[LEAPSECS] Crunching Bulletin B numbers
igb at batten.eu.org
Sat Feb 19 10:59:03 EST 2011
On 19 Feb 2011, at 15:41, Gerard Ashton wrote:
> On 2/19/2011 10:24 AM, Joe Gwinn wrote, in part:
>> I have not been following the proposal in detail, but a key issue to the POSIX community is that their timescale must be implementable in a totally isolated machine, one having no GPS or internet access.
>> There are other requirements as well. This was discussed at length on the Time Nuts reflector, until Tom kicked the thread over to Leap Secs.
>> Joe Gwinn
>> LEAPSECS mailing list
>> LEAPSECS at leapsecond.com
> I think a description of the totally isolated machine requirement would have to be specified
> to make progress. How long would the machine be expected to keep good time, what is the acceptable
> tolerance for time of day, and what technology would be used to keep time?
With respect to leapseconds, a debate starting from a completely isolated computer is almost meaningless. Leapseconds represent a one part in ~5x10^7 divergence (0.02ppm) from TAI+initial offset. Even if you can find a free-running crystal oscillator of that precision given constant temperature, the environment in a piece of computer hardware varies in terms of temperature sufficient to throw that off by more than 0.02ppm, and (whisper it!) computers have been known to drop clock interrupts at a rate at least comparable to 1 in 5x10^7. Show me a computer that can run its operating system clock, ie the return value from time(), such that it gains or loses significantly less than a second over the course of a year and we can talk about the semantics of Posix time relative to leap seconds in an isolated environment.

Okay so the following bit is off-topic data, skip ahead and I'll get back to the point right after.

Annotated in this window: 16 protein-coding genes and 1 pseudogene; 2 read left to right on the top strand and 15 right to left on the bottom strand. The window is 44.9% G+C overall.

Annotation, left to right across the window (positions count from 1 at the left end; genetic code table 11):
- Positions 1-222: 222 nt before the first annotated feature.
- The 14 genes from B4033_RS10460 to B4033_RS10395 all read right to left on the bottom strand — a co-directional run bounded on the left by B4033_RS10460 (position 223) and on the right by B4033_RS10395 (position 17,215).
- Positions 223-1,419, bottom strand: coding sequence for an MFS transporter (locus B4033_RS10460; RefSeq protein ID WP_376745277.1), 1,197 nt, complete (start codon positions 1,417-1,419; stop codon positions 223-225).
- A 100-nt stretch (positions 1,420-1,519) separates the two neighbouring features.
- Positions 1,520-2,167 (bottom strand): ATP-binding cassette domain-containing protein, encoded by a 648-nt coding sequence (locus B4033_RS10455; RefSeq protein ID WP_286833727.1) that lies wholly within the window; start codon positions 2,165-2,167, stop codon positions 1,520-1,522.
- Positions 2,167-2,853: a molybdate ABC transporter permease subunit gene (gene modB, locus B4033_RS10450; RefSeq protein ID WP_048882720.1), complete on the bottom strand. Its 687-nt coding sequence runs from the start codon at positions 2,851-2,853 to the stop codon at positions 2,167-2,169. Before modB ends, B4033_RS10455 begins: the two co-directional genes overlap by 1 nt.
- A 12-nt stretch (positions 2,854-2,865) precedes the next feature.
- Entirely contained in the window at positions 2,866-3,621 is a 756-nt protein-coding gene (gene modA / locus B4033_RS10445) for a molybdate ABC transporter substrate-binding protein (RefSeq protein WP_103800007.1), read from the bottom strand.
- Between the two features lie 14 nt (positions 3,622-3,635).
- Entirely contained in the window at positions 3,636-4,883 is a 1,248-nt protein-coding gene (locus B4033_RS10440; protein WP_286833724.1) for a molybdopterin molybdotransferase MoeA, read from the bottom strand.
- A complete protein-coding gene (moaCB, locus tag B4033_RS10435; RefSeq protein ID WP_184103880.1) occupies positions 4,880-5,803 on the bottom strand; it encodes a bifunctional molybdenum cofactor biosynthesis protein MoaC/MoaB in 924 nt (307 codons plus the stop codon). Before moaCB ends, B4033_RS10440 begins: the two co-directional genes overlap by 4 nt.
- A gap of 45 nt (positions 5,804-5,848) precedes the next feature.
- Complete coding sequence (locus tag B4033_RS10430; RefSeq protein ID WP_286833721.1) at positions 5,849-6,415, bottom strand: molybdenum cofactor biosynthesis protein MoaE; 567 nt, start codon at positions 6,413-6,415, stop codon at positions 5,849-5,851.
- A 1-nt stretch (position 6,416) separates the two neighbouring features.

Now it's possible that one scenario is a machine which is hooked to a Caesium-Rubidium clock, but has no means of obtaining DUT1 or leap second notifications, but nonetheless needs to track UT1 or UTC to high precision. I think that use-case needs to be articulated before it's used to hold this debate hostage, because I'm struggling to think what it is.
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